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Category Archives: Kill Series

It’s the short cut. The one behind the corner shop that dips down through a strange stretch of scrubby urban wasteland and creeps out under the one working streetlight on that back road. Even at night, the path is clear enough from here – a thin, pale dragline with the welcome beacon of light diffusing the farther end.

Between here and there though is the blur of indistinct twilit shapes on either side. They’re probably just tree skeletons clutching at each other overhead, or dead kitchen appliances and dismembered shopping trolleys, or bare-branched bushes harbouring a feral cat or mouldering midden or the broken remnants of a drunken binge.

It’s tempting to stop and look back about halfway down. The stolid reassurance of the shop’s back wall and the battered garbage bins and the quiet empty path behind.

However, while looking back, what lies in front is no longer in sight. 

A quick glance forward is enough to guarantee there is nothing ahead but the stillness and the shadows and the cold street light ahead.

Of course, one should never discount the shadows though. You see – you’re not the only one who likes to make short cuts.

We do too.

And this won’t take long…




You know that feeling you get? There’s all kinds of cliches to describe it, but they read like you’ve been possessed or something: hairs raising, skin crawling. Like somehow your body knows something you don’t. Some earthy desire for self-preservation that modernity hasn’t managed to breed out of you.

You get it late at night, during the ritual. You know the one. Check the doors are locked. The windows fastened. Turn out the lights. Room by room. Your cosy cocoon of light getting methodically diminished by darkness at its extremeties. By your own hand.

And your eyes start playing tricks, don’t they? Looking back into a room newly dark, the space seems cavernous. Watchful. Hungrier. You have fleeting visions of a figure. A face. A form that moves – but it’s nonsense. There’s nothing.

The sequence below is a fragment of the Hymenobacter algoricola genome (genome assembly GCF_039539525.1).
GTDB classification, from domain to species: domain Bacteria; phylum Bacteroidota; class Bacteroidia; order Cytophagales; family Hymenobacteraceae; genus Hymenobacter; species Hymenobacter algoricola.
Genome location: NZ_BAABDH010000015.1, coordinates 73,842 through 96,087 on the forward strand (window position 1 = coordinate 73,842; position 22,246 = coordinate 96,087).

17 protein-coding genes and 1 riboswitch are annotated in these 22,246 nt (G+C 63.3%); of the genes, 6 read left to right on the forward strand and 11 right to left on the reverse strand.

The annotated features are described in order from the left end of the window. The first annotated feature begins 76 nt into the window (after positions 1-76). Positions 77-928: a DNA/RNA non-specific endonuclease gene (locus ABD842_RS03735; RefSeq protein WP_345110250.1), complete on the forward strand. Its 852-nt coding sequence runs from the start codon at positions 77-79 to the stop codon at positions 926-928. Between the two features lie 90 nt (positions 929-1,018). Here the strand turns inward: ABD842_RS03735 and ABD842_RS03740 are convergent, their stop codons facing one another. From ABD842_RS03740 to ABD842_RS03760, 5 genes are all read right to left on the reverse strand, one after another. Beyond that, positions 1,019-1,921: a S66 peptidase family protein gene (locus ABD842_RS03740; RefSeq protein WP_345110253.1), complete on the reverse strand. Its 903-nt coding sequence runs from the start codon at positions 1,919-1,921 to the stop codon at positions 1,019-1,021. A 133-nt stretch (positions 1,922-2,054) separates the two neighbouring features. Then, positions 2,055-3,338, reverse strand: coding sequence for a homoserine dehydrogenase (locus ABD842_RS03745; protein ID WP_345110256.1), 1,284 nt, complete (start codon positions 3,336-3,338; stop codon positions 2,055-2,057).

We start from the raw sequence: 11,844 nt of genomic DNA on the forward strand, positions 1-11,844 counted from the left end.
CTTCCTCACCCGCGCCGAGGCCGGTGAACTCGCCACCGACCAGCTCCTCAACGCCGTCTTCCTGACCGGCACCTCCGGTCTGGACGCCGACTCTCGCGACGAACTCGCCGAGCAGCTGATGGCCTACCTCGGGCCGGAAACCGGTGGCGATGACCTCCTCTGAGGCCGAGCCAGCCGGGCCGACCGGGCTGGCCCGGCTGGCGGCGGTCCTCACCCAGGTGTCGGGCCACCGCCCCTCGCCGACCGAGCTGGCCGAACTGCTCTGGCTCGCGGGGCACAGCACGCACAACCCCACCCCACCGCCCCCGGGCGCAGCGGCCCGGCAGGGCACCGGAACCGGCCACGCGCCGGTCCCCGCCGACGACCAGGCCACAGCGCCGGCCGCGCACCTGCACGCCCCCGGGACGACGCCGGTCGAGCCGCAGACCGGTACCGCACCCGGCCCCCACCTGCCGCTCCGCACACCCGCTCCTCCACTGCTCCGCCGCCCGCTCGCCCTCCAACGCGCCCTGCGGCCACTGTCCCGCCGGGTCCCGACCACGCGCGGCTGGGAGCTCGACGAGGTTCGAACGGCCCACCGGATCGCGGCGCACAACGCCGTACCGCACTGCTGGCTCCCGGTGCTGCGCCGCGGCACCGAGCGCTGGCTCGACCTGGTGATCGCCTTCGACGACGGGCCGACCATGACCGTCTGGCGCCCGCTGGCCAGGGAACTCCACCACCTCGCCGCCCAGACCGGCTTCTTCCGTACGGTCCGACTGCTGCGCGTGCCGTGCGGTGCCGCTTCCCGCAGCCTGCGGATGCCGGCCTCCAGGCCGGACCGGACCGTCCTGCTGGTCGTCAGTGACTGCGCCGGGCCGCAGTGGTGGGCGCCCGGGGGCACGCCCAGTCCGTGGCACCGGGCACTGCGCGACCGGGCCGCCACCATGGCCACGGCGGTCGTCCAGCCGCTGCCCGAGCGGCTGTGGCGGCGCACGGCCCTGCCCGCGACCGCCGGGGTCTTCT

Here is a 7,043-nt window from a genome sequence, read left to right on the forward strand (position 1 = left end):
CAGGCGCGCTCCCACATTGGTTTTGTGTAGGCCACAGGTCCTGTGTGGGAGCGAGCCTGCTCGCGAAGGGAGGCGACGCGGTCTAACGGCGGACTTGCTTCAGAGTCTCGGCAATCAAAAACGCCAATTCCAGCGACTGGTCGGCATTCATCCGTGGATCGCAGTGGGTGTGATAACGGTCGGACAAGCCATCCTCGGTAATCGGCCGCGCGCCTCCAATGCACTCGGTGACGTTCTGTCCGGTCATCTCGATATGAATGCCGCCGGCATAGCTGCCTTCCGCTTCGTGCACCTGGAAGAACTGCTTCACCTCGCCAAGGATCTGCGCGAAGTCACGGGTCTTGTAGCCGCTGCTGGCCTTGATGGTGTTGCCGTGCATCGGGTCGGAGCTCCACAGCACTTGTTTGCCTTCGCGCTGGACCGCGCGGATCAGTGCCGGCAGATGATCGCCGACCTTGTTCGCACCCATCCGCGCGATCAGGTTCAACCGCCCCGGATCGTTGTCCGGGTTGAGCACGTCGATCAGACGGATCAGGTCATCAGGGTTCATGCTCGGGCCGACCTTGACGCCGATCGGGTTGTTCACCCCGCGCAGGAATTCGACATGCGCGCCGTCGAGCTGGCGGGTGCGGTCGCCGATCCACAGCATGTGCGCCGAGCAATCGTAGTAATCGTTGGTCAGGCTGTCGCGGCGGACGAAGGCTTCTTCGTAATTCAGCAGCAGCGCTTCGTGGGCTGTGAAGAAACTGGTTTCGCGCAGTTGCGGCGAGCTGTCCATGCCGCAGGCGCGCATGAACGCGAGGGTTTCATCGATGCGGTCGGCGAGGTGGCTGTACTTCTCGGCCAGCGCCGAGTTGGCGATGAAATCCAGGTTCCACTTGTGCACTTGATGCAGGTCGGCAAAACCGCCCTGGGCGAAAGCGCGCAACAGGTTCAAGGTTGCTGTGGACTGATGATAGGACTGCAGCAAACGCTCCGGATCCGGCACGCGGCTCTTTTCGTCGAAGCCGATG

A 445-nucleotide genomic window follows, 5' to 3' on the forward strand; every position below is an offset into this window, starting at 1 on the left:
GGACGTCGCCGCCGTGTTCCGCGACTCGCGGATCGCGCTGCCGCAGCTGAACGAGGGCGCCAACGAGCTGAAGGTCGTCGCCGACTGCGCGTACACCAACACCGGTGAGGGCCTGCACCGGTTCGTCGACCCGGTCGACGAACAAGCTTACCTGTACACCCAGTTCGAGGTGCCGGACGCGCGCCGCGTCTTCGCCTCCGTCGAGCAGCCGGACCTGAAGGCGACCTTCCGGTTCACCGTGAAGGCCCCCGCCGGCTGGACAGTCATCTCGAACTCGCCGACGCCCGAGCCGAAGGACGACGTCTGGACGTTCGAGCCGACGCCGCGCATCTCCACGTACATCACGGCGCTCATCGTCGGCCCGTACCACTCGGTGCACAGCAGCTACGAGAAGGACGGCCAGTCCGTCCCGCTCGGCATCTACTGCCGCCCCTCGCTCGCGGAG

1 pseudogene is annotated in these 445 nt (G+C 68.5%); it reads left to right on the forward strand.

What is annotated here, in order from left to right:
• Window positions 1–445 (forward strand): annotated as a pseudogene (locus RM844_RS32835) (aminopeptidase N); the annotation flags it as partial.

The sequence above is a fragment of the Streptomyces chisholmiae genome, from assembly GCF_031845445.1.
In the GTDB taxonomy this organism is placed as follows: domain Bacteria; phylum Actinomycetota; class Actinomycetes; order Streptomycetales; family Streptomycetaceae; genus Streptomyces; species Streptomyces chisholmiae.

You could turn the light back on to check, but that would be an admittance of the ridiculous fear tickling around – not even your mind which would be acknowledgable – but your neck.

Retreat. Don’t look back. Well, maybe once, but… nothing. Though there could have been. Move a little faster, snap off the last outer light before closing the door firmly and satisfyingly on the uneasy, uncanny space that used to be home. Bunker down gratefully, albeit temporarily, in the clinical bright light of the bathroom.

No corners here. No shadows. Door closed. You might even take time to laugh at yourself in the mirror before turning on the faucet.

Water falls with noisy familiarity and there is relief as you bend, splashing it up into your face briskly and efficiently.

Vulnerable position, that. Head down, water running, sight obscured. The door could open. The shower curtain twitch. But it would take you time to wipe your eyes to look.

Turn off the water, still leaning, drips running smoothly down your face and plinking relentlessly into the basin. Now, contrarily, you don’t want to look up. Imagine if you did, straight into the mirror, and saw something impossibly and awfully behind you. Right there. You’ve rarely known that flash of raw fear, but your body is anticipating it without you.

You know that feeling?


That’s me.



Venice is like us.

Dead and decaying, but impossibly alive.   Every waterway smells of things too old to live that have forgotten how to die, while the skins of buildings peel and wash away, and aging has become a kind of crumbling, rotting, unsettling, beautiful immortality.

At the core, Venice is doomed – a corpse of a city living on the blood of passing tourists that it drinks greedily and scorns eternally.   Its symbol, the winged lion, is itself a phantasmagoria: the regal superior killer, born aloft and preserved in dirty gold or terrible green bronzes that have wept black tears all down themselves.


I’ve decided.

Amelia wants a new – companion.   A dead surrogate, a deathless playmate – a replacement Jonathon.   And she wants one who is of my acquaintance.




And I know who to choose.


Remember last Halloween? – maybe it was when it began.   Only a year ago.   Or maybe it was older.   Is older.

Down winding side streets, echoing only with the plish of restless canal water nearby, is the mouth of a Venetian alley where the hour is such that corners have become sharper, and doorways deeper, and shadows darker.   Down that narrow throat, one door is [ajar].   Our door.   Amelia’s and mine.   Or was, when we played here half a millenium ago.

[I enter].

And for the first time since coming to Europe – I’m suddenly hungry again.

It’s in the blood.




It creaks, like old bones, and the plaster walls are feathery to the touch.


I am always fucking climbing to read Amelia, aren’t I?   But now – now debts will be paid.   She’ll owe me.

(I’ll even do it myself.   So hungry.   Can I wait?)

It was a hard choice, but I made it.


Open         the swollen, scarred bedroom door –   into   the   belly   of   the   beast…


Too late.



Brix is on the floor, pained – pathetic, his wrists and shoulder ripped open.


And crouching over him, her mouth horrifying

and bloody

and horrified

is Harmony.


She looks up.

I hear the air constrict and flex behind me.

And then Amelia clutches me and her teeth are in my neck, and you